Members of the Council would be also keen to hear from the Commission about progress made in the implementation of some of its specific demands made at its 1007th session. It is to be recalled that the Council requested the Commission to, among others, finalize and submit the 2021-2026 Comprehensive Roadmap on the Enhancement of the ASF; finalize the Memorandum of Understanding (MoU) on the Deployment and Employment of the ASF; and immediately set up a ‘multi-agency strategic working group chaired by the AU Commission, to coordinate efforts amongst all the relevant stakeholders on the full operationalization of the ASF’. The status of the establishment of a counter-terrorism unit within the ASF as decided by the Council during its 960th session held on 28 October 2020 is another issue of interest to the Council given the changing nature of security threats to the continent marked by upsurge of terrorist attacks and geographic spread of terrorism and violent extremism in the continent.

Recent times have witnessed growing interest among the AU and RECs/RMs to deploy forces within ASF framework to address the spiraling security threats emerging in the continent. SADC deployed forces in Mozambique (SAMIM) in mid-July last year to combat of terrorism and acts of violent extremism in Cabo Delgado within the framework of ASF. ECOWAS, at its 4th extraordinary summit convened on 9 January 2022, decided to ‘activate immediately the ECOWAS Standby Force, to enhance its preparedness, should the need arise’ following inability of Malian authorities to conduct election within the agreed timeframe of 18 months. One of the four options proposed by the Independent Assessment Team on the AU’s engagement in and with Somalia post-2021 has been also the deployment of EASF though AU opted for other options.

Despite such encouraging developments in terms of actualizing ASF and progress made over the years towards its operationalization, there are still areas of concern that require Council’s continued engagement to resolve those issues. One area of concern is the lack of clarity among AU, RECs/RMs and Member States on some of the strategic and political issues such as political decision making, mandating deployment, and command and control of the forces. In this connection, the conclusion and signing of the MoU between AU and RECs/RMs on the deployment and employment of ASF would be vital in clarifying existing confusion on the above and other related issues.

As highlighted in the 1007th session, the ‘low level of support to the continued operationalization of the ASF’ particularly due to lack of resources including the absence of predictable and sustainable financing remains major impediment hindering full realization of the ASF. Securing predictable and sustainable funding for AU PSOs through the use of UN assessed contribution has been on the top of the agenda of the Union in its interaction with the UN; no breakthrough has been made yet to address the issue. In relation to the Peace Fund, despite significant achievements made in terms of laying out the required legal, operational and governance mechanism, the Peace Fund (which stands at USD 240 million as of September 2021) is still far away from the USD 400 million target. The other concern, as noted by the report of the Chairperson on the ‘Status Report/Roadmap on the Full Operationalization of the African Standby Force (ASF) and the Continental Logistics Base (CLB)’ that was submitted to the 1007th session, is the ‘hesitancy and reluctance by the RECs/RMs to confirm capabilities pledged and how they are to be made readily available’. It is to be recalled that PSC’s last session on ASF urged the Commission, together with RECs/RMs, to ‘facilitate the development of ASF Military and Police pledged capability roster to ensure efficient planning within the given ASF deployment timelines’.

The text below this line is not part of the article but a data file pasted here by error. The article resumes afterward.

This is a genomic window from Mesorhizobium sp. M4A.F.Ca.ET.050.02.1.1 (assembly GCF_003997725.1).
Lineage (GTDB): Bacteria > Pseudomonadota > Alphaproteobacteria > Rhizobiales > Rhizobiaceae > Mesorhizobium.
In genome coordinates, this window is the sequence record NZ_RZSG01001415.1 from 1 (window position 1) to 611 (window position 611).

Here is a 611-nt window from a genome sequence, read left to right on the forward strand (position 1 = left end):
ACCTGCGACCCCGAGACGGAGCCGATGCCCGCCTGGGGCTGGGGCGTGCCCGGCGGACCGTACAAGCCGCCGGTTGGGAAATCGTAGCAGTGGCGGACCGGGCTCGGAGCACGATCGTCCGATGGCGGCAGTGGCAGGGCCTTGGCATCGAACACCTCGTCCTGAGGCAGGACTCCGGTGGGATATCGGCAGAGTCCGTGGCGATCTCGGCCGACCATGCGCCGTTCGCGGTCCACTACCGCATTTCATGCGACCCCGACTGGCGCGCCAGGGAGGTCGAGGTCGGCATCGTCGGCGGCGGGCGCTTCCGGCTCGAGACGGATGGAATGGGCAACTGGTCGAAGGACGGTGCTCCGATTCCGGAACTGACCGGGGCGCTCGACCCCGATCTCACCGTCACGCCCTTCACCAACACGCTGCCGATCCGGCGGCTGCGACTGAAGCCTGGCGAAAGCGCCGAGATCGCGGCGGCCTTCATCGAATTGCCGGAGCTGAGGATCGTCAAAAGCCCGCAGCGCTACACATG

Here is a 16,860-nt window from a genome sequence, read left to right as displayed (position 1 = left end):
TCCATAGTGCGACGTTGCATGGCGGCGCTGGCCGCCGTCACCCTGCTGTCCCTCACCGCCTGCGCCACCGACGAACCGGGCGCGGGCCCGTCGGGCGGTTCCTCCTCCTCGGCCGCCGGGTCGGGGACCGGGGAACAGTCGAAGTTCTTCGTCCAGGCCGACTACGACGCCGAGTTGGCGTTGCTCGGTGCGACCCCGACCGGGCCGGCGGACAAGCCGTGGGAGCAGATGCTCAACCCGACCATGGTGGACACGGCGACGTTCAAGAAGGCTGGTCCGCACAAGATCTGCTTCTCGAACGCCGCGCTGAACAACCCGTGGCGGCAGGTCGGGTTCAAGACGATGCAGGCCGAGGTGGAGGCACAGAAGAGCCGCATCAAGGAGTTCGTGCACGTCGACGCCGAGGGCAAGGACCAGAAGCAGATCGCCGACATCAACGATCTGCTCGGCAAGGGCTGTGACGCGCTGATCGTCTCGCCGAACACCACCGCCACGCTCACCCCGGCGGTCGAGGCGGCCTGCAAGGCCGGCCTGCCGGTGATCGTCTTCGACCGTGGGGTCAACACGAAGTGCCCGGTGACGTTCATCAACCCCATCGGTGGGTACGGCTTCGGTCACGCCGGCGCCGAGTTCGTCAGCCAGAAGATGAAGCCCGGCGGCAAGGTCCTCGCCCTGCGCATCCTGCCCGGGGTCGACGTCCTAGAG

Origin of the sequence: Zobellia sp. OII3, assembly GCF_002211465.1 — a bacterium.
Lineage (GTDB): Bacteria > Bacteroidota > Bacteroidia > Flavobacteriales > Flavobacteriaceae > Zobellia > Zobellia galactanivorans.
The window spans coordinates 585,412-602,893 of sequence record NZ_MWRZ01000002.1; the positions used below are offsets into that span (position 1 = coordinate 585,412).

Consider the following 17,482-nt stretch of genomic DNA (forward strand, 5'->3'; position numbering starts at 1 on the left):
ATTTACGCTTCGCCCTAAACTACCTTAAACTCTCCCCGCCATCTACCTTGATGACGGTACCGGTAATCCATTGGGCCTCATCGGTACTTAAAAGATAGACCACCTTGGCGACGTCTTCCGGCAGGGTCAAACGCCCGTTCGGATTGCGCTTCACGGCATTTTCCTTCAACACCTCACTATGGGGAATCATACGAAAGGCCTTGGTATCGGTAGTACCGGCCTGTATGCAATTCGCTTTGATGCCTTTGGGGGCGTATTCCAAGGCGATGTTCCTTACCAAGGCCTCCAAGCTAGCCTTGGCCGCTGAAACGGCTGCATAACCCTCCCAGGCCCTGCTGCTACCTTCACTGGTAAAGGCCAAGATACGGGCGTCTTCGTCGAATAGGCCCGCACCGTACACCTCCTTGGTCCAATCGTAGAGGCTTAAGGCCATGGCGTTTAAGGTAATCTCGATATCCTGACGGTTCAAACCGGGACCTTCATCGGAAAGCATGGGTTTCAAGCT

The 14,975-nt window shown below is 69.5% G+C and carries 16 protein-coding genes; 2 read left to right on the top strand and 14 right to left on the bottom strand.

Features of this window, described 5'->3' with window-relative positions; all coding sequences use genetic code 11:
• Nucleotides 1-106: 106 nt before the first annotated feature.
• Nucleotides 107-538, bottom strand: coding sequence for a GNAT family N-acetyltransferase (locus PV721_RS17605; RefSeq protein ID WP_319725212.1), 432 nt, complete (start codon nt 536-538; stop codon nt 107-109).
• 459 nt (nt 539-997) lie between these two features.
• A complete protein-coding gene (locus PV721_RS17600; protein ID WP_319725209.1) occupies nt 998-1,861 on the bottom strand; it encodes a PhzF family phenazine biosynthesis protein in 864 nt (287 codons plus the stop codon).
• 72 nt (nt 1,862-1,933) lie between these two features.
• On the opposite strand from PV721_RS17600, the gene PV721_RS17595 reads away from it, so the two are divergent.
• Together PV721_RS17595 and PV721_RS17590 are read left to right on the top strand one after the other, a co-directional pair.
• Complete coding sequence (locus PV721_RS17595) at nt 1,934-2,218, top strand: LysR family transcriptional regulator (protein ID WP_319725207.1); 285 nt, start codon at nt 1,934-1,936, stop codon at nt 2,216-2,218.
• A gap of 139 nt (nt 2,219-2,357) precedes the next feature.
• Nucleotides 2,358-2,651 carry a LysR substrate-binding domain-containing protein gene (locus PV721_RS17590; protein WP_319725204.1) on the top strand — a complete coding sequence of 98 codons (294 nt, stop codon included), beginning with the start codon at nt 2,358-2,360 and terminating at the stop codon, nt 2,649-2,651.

The expected outcome of tomorrow’s session is a communique. Among others, Council may reaffirm the imperative of the full operationalization of the ASF to enable rapid deployment and timeous intervention, and it may welcome the progress made by RECs/RMs and Member States in this respect. It may further call upon on all stakeholders including AU, RECs/RMs, and Member States to scale up efforts that would strengthen the Regional Brigades of the ASF and availing the required support necessary to the full operationalization of the force. In light of the rising threat of terrorism and violent extremism in the continent, Council may urge the Commission to take concrete steps and finalize all actions required to set up a special counter-terrorism unit within the ASF, which would be deployed upon request by the affected Member State and RECs/RMs upon approval by the Council. On the resource challenges facing the ASF, Council is likely to reiterate its 1007th session that requested the Commission to ‘explore practical ways and means of resolving these challenges’. Council may also re-emphasize the importance of enhancing coordination and consultation between the Commission and other ASF stakeholders notably RECs/RMs and Member States with the view to harmonizing political decision-making and mandate process for the deployment of the ASF.